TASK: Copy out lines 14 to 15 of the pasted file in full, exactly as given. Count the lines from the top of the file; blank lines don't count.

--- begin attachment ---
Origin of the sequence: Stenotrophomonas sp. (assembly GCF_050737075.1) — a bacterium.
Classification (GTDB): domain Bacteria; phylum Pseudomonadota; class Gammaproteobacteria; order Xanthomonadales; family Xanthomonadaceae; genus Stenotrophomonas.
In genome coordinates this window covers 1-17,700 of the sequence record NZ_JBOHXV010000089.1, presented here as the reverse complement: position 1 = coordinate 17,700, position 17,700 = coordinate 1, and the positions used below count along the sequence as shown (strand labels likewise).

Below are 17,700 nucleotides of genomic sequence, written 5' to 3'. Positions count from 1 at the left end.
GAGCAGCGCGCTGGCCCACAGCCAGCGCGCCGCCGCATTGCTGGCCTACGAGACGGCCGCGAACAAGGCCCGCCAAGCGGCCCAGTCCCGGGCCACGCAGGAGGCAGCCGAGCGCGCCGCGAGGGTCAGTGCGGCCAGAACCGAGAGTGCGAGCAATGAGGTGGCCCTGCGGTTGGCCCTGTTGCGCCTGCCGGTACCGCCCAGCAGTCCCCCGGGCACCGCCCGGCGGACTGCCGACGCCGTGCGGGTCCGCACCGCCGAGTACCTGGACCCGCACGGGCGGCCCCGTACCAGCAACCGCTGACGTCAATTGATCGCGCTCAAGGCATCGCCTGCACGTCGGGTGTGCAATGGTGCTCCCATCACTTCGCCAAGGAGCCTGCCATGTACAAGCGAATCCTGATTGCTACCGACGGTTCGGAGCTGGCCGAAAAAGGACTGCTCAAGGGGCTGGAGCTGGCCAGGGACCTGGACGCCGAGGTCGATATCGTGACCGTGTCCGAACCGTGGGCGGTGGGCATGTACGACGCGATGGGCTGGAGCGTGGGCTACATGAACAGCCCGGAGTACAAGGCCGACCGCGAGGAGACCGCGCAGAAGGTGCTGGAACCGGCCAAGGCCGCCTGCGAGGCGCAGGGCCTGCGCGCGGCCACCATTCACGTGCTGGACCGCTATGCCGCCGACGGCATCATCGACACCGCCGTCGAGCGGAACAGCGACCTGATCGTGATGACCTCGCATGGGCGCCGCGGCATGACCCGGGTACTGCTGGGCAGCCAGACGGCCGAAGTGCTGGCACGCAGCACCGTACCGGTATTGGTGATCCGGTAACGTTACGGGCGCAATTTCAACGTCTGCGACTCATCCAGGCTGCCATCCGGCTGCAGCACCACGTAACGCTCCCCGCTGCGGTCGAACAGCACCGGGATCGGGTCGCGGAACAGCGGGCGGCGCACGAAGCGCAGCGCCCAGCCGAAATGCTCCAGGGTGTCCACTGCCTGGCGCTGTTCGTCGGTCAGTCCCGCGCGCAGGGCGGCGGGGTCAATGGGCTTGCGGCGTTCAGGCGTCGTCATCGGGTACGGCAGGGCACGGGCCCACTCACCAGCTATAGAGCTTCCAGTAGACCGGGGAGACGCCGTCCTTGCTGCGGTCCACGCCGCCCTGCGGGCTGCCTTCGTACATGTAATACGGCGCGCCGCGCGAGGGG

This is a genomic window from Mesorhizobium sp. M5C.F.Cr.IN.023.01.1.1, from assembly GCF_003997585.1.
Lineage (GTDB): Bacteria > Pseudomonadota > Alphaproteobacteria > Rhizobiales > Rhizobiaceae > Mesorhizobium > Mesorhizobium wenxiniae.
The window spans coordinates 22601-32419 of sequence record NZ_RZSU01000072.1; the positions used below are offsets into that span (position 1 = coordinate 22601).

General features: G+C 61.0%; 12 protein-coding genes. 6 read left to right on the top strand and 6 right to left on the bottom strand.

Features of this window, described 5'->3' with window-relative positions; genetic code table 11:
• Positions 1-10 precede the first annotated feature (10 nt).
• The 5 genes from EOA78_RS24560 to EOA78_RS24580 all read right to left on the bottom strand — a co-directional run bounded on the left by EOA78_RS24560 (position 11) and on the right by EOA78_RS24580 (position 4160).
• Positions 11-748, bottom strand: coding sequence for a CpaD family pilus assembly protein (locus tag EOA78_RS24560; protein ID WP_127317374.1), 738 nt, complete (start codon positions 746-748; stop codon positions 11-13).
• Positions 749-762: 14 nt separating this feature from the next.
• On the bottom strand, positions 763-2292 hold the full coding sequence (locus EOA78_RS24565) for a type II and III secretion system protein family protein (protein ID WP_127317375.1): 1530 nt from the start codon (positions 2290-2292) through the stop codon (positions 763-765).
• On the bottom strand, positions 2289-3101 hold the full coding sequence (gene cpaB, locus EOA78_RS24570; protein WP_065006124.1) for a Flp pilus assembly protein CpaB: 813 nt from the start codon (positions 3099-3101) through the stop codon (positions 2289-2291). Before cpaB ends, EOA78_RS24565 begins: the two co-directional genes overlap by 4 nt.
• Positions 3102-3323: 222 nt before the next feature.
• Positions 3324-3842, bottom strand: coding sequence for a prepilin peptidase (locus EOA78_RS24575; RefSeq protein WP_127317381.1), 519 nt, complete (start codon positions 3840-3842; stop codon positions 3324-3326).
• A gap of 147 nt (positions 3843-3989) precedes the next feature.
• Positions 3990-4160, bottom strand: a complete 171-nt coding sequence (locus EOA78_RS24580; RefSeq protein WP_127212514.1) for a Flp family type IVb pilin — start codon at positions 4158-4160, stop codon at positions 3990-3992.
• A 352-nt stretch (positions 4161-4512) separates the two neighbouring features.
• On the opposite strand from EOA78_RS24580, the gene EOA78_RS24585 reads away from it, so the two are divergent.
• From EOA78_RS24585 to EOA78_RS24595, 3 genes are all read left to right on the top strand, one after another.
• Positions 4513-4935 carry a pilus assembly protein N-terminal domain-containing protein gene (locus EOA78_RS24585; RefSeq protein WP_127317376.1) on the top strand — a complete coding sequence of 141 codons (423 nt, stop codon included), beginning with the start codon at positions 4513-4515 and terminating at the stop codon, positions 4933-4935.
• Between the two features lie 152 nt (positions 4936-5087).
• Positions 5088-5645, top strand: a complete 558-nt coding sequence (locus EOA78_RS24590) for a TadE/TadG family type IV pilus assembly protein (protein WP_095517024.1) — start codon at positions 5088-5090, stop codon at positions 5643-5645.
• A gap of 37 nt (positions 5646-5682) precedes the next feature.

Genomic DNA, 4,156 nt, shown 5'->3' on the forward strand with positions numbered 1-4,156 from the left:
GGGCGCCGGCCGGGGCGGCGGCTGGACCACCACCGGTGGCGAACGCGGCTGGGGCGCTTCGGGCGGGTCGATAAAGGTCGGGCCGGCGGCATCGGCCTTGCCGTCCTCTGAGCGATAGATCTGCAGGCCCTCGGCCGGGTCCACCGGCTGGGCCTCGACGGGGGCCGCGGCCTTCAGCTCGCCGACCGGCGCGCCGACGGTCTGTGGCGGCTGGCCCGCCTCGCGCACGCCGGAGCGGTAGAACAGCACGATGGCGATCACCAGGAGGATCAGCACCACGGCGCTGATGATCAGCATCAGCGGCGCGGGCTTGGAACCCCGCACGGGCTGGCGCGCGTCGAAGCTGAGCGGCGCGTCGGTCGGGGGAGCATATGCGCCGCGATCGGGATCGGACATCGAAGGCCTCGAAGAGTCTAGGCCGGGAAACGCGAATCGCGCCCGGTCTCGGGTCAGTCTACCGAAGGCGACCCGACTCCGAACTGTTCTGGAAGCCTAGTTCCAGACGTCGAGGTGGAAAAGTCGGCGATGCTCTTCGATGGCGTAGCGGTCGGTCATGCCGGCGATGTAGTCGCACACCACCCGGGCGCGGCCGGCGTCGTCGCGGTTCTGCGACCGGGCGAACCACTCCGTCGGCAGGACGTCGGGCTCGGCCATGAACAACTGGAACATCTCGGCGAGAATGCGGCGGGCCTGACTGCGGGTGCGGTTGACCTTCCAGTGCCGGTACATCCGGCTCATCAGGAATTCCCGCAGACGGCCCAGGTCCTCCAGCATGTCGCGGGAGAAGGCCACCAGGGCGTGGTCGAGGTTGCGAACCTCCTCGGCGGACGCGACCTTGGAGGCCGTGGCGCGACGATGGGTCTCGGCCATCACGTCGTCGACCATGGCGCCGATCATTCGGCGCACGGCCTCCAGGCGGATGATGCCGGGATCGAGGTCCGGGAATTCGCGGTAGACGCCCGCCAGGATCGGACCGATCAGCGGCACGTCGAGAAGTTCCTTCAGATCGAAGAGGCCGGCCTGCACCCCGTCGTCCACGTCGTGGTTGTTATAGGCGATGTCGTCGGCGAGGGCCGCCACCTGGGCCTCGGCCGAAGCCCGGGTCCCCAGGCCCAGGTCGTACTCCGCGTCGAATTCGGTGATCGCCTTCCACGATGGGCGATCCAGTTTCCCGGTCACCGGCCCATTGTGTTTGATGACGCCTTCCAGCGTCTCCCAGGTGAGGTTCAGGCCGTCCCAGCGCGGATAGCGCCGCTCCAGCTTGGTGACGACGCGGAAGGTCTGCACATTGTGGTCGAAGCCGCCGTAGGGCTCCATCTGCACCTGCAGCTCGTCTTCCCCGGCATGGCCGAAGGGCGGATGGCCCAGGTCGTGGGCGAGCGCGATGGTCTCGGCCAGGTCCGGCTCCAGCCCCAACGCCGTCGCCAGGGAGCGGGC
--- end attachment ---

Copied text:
• Positions 749-762: 14 nt separating this feature from the next.
• On the bottom strand, positions 763-2292 hold the full coding sequence (locus EOA78_RS24565) for a type II and III secretion system protein family protein (protein ID WP_127317375.1): 1530 nt from the start codon (positions 2290-2292) through the stop codon (positions 763-765).